Fiduciary. For many RIA?s (registered investment adviser) this term is a primary reason for choosing to identify, define, and distinguish their practice from non-fiduciaries. It also can be used by consumers as part of their criteria in choosing an adviser to develop a relationship with. A fiduciary from the perspective of the RIA and the client can be outlined as follows: A Fiduciary duty generally is considered to be the highest legal duty that one can have to another, and according to the Investment Adviser Association?s definition found in its standards of practice, ?As a fiduciary and investment adviser has an affirmative duty of care, loyalty, honesty, and good faith to act in the best interest of its clients. The parameters of an investment adviser?s fiduciary duty depend on the scope of the advisory relationship and generally include; the duty to at all times place the interests of clients first, the duty to have a reasonable basis for its investment advice, the duty to seek best execution for client securities transactions, the duty to make investment decisions consistent with any mutually agreed upon client objectives, strategies, policies, guidelines and restriction, the duty to treat clients fairly, the duty to make full and fair disclosure to clients of all material facts about the advisory relationship-particularly conflicts of interest, the duty to respect the confidentiality of client information.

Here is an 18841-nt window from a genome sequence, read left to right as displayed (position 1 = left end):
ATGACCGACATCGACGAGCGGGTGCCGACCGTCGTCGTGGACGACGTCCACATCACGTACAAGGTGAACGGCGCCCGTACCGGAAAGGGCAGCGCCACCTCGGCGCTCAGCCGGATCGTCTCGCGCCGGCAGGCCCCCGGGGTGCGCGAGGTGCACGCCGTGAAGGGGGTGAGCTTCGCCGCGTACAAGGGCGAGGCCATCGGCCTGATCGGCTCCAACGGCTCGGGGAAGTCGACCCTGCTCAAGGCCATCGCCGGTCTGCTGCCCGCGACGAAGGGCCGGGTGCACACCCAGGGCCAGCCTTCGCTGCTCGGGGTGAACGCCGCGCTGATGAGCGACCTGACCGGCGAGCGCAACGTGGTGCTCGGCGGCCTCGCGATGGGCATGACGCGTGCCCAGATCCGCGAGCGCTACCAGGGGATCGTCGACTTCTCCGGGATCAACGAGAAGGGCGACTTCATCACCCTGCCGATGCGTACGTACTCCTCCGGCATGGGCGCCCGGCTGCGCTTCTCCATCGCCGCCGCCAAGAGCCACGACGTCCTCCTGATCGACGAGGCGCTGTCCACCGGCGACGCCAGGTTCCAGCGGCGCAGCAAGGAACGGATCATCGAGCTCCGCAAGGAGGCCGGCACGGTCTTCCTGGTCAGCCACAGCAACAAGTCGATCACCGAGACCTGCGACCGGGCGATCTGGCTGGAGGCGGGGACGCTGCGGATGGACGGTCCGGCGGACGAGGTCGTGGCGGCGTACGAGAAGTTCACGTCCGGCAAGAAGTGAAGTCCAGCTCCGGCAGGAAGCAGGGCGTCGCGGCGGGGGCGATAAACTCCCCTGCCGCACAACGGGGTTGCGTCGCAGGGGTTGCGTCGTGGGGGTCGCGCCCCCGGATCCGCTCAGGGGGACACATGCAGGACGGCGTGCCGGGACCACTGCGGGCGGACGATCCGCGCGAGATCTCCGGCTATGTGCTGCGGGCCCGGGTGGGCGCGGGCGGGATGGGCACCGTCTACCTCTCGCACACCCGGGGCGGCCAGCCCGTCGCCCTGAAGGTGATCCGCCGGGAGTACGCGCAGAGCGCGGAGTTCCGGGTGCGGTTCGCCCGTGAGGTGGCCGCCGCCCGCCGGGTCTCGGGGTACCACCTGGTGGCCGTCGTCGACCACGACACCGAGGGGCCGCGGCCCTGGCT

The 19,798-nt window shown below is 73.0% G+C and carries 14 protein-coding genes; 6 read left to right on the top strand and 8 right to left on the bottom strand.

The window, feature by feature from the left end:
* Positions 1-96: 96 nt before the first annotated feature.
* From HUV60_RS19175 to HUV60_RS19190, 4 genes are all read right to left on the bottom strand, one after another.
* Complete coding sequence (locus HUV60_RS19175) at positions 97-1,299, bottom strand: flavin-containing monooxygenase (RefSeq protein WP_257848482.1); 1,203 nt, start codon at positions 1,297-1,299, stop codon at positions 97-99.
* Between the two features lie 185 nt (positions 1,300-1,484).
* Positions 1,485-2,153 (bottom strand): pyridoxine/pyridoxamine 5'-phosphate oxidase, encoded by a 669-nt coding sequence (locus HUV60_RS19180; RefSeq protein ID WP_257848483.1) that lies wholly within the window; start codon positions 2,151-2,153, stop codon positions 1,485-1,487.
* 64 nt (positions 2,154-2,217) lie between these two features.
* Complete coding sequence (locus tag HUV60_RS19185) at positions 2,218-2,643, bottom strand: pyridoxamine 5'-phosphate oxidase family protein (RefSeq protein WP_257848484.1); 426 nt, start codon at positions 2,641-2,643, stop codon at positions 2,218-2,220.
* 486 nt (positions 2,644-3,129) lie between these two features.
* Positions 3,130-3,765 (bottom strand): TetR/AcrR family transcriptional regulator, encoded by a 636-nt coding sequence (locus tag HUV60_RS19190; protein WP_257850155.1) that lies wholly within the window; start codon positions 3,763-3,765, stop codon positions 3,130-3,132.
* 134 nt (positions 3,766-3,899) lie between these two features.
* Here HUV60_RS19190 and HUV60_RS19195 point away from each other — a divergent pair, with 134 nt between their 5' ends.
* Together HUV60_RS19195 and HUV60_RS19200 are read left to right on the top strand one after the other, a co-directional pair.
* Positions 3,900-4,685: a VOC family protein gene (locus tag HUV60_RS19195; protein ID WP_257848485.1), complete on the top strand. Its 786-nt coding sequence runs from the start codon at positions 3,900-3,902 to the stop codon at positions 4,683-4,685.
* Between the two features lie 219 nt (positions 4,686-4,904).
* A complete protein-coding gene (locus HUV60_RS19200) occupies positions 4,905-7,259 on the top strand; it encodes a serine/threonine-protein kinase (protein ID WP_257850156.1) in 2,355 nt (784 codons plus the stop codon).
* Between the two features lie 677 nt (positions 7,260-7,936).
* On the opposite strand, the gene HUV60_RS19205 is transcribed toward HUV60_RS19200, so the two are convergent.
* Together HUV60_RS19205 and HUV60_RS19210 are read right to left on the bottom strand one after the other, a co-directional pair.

Given the above perspective, holding oneself out as a fiduciary should make acquiring the critical level of trust to engage an adviser/client relationship more efficient. However, much of the public that I have conversed with regarding the differences between an adviser with a fiduciary responsibility and a non-fiduciary, are unaware of, or are confused as to the benefits of this attribute. The media?s and investment industry?s substitution of the phrases ?financial consultant?, ?investment adviser?, and ?financial adviser? contributes to this puzzlement in the minds of consumers. Further clouding the issue are transaction based brokers that have set themselves up in a dual capacity as an adviser with fiduciary responsibilities as well as a broker with a suitability requirement. This bifurcated role begs the question of when to turn on the fiduciary switch and when to turn on the suitability switch.

Obviously clarification and guidance are needed either from existing regulatory agencies or possibly new a SRO (self regulatory organization). Given the past years market volatility and the high profile headlines of Bernard Madoff et al., it is certain changes are on the horizon for all participants in the advisory business.